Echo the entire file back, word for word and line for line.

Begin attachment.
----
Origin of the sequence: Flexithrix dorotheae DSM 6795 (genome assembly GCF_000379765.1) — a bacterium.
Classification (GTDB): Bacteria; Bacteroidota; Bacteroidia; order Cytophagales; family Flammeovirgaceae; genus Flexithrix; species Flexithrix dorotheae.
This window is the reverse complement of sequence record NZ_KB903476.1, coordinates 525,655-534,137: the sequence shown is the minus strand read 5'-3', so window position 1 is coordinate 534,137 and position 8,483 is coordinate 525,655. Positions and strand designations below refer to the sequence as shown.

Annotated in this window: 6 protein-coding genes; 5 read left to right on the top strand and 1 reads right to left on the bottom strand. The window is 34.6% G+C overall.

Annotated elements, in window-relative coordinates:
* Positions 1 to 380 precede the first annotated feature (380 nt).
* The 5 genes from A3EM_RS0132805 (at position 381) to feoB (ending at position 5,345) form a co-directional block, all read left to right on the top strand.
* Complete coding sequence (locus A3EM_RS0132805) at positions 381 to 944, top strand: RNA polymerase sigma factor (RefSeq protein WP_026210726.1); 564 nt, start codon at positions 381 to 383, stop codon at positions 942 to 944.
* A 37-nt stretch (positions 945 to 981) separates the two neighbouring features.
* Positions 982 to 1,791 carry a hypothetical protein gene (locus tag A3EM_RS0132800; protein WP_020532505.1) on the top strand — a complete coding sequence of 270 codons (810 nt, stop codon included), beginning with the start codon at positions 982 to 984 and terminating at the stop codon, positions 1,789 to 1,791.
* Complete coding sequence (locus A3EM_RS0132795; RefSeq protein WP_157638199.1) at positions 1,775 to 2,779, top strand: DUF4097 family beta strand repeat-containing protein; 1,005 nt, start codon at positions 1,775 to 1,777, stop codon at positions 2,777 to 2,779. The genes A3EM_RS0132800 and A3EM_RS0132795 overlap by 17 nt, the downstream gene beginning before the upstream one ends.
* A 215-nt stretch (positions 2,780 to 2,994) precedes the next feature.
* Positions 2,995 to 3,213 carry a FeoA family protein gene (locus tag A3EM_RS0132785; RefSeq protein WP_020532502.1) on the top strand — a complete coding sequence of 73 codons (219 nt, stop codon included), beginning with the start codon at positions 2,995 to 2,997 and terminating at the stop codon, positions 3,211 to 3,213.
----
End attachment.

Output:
Origin of the sequence: Flexithrix dorotheae DSM 6795 (genome assembly GCF_000379765.1) — a bacterium.
Classification (GTDB): Bacteria; Bacteroidota; Bacteroidia; order Cytophagales; family Flammeovirgaceae; genus Flexithrix; species Flexithrix dorotheae.
This window is the reverse complement of sequence record NZ_KB903476.1, coordinates 525,655-534,137: the sequence shown is the minus strand read 5'-3', so window position 1 is coordinate 534,137 and position 8,483 is coordinate 525,655. Positions and strand designations below refer to the sequence as shown.

Annotated in this window: 6 protein-coding genes; 5 read left to right on the top strand and 1 reads right to left on the bottom strand. The window is 34.6% G+C overall.

Annotated elements, in window-relative coordinates:
* Positions 1 to 380 precede the first annotated feature (380 nt).
* The 5 genes from A3EM_RS0132805 (at position 381) to feoB (ending at position 5,345) form a co-directional block, all read left to right on the top strand.
* Complete coding sequence (locus A3EM_RS0132805) at positions 381 to 944, top strand: RNA polymerase sigma factor (RefSeq protein WP_026210726.1); 564 nt, start codon at positions 381 to 383, stop codon at positions 942 to 944.
* A 37-nt stretch (positions 945 to 981) separates the two neighbouring features.
* Positions 982 to 1,791 carry a hypothetical protein gene (locus tag A3EM_RS0132800; protein WP_020532505.1) on the top strand — a complete coding sequence of 270 codons (810 nt, stop codon included), beginning with the start codon at positions 982 to 984 and terminating at the stop codon, positions 1,789 to 1,791.
* Complete coding sequence (locus A3EM_RS0132795; RefSeq protein WP_157638199.1) at positions 1,775 to 2,779, top strand: DUF4097 family beta strand repeat-containing protein; 1,005 nt, start codon at positions 1,775 to 1,777, stop codon at positions 2,777 to 2,779. The genes A3EM_RS0132800 and A3EM_RS0132795 overlap by 17 nt, the downstream gene beginning before the upstream one ends.
* A 215-nt stretch (positions 2,780 to 2,994) precedes the next feature.
* Positions 2,995 to 3,213 carry a FeoA family protein gene (locus tag A3EM_RS0132785; RefSeq protein WP_020532502.1) on the top strand — a complete coding sequence of 73 codons (219 nt, stop codon included), beginning with the start codon at positions 2,995 to 2,997 and terminating at the stop codon, positions 3,211 to 3,213.